In Town of Wilson v. City of Sheboygan (2020 WI 16), the Wisconsin Supreme Court upheld the approval of Kohler Co.’s annexation of land from the Town of Wilson to the City of Sheboygan for the purpose of developing a golf course.
Facts & Decision
The Town argued that the City, in adopting the annexation ordinance, failed to meet statutory requirements on contiguity, abused its powers of annexation, and failed to meet signature and population certification requirements.
The Supreme Court held that the city met all statutory requirements for annexation and did not abuse its powers of annexation.
Contiguity. The court agreed with the Department of Administration’s (DOA) determination that the annexed territory was contiguous to the City.
Rule of reason. The judicial doctrine of the “rule of reason” determines whether municipalities have abused their powers of annexation. The court found that the City satisfied the rule of reason because:
- The City did not act arbitrarily. When property owners initiate an annexation (as Kohler facilitated the property owners to do here), courts typically do not charge the municipality with arbitrariness unless the municipality is the “real controlling influence” in selecting the boundaries of the annexation or the annexation has an “exceptional” shape. Here, the City was not the real controlling influence behind the annexation petition and the boundaries of the proposed annexation were not an exceptional shape.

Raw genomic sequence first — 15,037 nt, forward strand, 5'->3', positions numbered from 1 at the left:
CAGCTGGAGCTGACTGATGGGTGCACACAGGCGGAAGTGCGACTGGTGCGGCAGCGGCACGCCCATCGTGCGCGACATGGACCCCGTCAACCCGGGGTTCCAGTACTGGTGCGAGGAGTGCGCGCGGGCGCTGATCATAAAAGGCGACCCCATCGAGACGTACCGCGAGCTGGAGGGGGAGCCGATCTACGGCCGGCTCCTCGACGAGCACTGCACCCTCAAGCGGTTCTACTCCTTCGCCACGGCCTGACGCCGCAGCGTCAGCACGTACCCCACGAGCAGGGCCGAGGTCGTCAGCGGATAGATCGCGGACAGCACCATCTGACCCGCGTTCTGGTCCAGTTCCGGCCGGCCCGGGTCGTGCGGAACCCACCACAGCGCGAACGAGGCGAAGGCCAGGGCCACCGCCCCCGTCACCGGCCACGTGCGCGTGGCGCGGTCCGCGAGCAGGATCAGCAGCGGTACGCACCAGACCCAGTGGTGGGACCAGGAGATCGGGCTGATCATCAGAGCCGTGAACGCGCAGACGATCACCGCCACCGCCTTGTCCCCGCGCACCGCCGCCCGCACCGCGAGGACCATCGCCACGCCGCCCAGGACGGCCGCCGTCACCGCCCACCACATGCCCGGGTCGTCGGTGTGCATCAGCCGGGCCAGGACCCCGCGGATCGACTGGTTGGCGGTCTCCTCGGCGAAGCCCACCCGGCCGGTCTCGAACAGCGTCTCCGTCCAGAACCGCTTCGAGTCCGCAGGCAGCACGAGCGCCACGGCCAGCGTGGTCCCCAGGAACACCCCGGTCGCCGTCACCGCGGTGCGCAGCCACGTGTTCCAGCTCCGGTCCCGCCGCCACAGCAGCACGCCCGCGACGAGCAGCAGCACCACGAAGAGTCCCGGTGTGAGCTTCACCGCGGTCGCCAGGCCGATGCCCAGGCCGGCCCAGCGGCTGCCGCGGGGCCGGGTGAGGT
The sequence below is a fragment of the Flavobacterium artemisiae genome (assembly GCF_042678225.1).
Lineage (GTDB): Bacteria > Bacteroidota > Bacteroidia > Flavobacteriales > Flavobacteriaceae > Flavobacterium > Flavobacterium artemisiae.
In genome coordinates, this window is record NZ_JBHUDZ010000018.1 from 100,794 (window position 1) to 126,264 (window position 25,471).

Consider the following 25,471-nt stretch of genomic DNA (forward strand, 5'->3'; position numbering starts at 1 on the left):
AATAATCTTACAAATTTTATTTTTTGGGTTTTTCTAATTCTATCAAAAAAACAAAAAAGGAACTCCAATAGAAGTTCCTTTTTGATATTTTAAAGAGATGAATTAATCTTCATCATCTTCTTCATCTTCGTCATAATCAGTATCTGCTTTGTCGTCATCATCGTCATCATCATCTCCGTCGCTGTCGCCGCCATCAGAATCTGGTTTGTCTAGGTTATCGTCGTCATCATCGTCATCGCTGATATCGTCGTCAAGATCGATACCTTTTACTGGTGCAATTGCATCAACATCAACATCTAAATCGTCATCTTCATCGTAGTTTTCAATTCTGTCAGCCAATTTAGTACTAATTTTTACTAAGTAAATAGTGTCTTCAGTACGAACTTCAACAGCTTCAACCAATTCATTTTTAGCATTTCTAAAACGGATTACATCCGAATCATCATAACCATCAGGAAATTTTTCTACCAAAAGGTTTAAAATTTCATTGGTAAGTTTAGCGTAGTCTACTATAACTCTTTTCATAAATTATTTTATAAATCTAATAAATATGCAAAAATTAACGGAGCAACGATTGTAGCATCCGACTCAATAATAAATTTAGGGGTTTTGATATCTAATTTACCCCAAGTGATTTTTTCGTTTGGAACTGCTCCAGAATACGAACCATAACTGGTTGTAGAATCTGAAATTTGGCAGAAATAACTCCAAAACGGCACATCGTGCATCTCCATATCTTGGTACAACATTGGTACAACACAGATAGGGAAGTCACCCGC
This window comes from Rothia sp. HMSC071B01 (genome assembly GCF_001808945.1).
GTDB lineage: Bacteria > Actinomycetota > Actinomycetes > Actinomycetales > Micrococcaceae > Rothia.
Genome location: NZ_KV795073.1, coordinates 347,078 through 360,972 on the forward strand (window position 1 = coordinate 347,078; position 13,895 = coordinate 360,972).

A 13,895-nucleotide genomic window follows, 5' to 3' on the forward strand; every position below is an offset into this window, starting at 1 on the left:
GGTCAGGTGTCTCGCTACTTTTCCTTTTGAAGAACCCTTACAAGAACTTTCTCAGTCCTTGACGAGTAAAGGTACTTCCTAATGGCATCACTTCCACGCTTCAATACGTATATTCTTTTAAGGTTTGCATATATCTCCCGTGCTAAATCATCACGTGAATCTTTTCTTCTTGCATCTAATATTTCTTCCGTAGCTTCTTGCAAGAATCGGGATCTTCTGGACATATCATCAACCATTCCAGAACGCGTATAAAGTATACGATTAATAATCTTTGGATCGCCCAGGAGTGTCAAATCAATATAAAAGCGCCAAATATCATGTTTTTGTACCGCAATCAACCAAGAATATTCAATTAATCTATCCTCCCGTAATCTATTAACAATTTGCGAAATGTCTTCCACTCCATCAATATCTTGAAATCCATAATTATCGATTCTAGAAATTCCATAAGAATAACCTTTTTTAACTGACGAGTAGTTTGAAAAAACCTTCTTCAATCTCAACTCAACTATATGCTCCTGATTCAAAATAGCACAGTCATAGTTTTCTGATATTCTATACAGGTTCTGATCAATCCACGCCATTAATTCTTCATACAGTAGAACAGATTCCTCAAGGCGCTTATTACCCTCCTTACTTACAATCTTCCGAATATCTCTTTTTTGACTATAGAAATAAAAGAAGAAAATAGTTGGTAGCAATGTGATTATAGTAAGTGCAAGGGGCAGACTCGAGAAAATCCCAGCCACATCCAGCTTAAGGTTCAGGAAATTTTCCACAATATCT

- There was a reasonable need for the annexation. The City needed the annexed territory for additional housing and economic development. Kohler needed the annexation for approval of its golf course and for sufficient water resources.
- The City did not abuse its discretion because it conducted a thorough analysis of the annexation petition.
Signature requirements. Wisconsin law (Wis. Stat. § 66.0217(3)(a)1.) requires owners of one-half of the real property in assessed value within the annexed territory to sign the annexation petition. The town argued that the City should have included non-assessed state and city-owned property in the count to determine the signature requirement. However, the court rejected the Town’s argument because the law specifically states the signature requirements are determined by amount of assessed property. The petition here met the signature requirement according to the assessed value determination.
Population certification requirements. The court found that DOA had certified the petition’s population count by accepting the petition for public interest review. DOA did not have to engage in a formal process to certify the population count.
In a concurring opinion, Justice R. Bradley (joined by Justice Kelly) agreed that the petition met statutory signature and population certification requirements, allowing the annexation to move forward. However, the concurring opinion would have overturned precedent (Town of Mount Pleasant v. City of Racine) and abolished the “rule of reason” because the judicially created rule is not based in statute.
In a second concurring opinion, Justice Hagedorn agreed with the points made by Justice Bradley. However, because the parties in this case did not ask the court to revisit the rule of reason, the concurring opinion recommended the court wait for a more opportune case to decide on the rule of reason.